Religious Studies and Theology, Vol 26, No 1 (2007)

John Updike’s Rabbit, Run: A Quest for a Spiritual Vocabulary in the Vacuum Left by Modernism

David J Fekete
Issued Date: 15 Jul 2007


This article considers the powerful role of language and imaginative literature in cultural and self-formation. Drawing on Richard Rorty’s description of narrative forms as vehicles for meaning, I describe leading metaphors in representative literature of the Modern period. I suggest that Modernism exhibits a cultural loss of meaning, and a “death of God” zeitgeist. Works of that period also show pessimism about erotic relationships. I proceed with a close reading of John Updike’s Rabbit, Run, which was written just as the Modern period closes. In Updike, the protagonist intuits a strong spirituality and finds rich erotic experience. But in the wake of Modernism’s spiritual vacuity, and erotic pessimism, the protagonist in Rabbit, Run desperately seeks a vocabulary to voice his intuitions which his own culture cannot sustain.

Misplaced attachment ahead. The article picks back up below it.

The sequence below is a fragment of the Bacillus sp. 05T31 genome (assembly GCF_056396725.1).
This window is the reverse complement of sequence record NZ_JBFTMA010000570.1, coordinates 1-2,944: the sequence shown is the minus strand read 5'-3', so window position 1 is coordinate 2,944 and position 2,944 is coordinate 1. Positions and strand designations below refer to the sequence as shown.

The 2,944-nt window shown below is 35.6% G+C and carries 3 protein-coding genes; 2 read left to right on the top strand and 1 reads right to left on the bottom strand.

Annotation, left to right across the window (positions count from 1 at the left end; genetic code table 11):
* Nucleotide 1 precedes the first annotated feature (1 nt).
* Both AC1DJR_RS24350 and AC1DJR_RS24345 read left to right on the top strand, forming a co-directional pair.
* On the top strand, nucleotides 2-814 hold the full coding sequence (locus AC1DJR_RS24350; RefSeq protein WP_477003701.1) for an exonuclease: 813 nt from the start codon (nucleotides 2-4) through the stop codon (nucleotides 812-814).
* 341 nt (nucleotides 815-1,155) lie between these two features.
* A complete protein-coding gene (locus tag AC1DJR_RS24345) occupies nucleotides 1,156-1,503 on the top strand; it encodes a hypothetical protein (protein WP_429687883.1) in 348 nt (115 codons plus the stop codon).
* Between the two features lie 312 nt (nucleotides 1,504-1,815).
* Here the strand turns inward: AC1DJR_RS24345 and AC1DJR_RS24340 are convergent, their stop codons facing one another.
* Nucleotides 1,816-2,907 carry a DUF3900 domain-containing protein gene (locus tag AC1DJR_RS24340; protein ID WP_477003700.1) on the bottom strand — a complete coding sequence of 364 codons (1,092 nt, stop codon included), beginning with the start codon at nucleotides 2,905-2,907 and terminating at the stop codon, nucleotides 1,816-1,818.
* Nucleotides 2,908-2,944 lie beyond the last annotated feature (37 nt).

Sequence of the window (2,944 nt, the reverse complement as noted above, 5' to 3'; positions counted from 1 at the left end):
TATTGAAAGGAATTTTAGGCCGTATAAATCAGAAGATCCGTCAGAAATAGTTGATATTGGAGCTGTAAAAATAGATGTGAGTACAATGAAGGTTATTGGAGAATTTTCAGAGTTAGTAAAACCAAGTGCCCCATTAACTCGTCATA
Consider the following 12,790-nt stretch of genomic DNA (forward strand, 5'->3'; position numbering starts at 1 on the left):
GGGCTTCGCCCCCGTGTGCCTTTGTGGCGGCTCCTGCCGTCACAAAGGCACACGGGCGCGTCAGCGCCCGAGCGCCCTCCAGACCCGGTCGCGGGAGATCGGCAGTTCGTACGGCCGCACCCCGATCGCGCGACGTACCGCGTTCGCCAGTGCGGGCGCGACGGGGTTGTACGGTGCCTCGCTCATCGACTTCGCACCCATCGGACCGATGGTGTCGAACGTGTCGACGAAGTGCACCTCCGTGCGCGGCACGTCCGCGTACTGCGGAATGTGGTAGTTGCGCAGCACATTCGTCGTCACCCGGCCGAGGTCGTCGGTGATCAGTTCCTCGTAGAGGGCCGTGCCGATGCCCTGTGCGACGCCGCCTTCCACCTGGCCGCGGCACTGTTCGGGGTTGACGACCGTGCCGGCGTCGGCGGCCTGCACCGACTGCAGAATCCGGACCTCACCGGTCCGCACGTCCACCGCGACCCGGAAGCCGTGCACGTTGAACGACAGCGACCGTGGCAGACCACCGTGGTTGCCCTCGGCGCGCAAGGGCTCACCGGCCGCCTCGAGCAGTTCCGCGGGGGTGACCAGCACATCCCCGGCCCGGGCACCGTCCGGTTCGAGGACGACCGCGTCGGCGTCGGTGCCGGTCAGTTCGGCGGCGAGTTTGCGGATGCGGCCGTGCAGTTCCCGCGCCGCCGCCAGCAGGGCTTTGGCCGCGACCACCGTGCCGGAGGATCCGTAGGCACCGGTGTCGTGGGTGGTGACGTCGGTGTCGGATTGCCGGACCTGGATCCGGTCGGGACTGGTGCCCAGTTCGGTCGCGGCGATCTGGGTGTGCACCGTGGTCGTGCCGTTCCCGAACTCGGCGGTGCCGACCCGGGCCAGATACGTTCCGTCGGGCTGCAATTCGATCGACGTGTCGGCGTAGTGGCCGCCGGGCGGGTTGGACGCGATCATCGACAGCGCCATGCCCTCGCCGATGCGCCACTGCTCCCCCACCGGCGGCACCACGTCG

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DOI: 10.1558/rsth.v26i1.25


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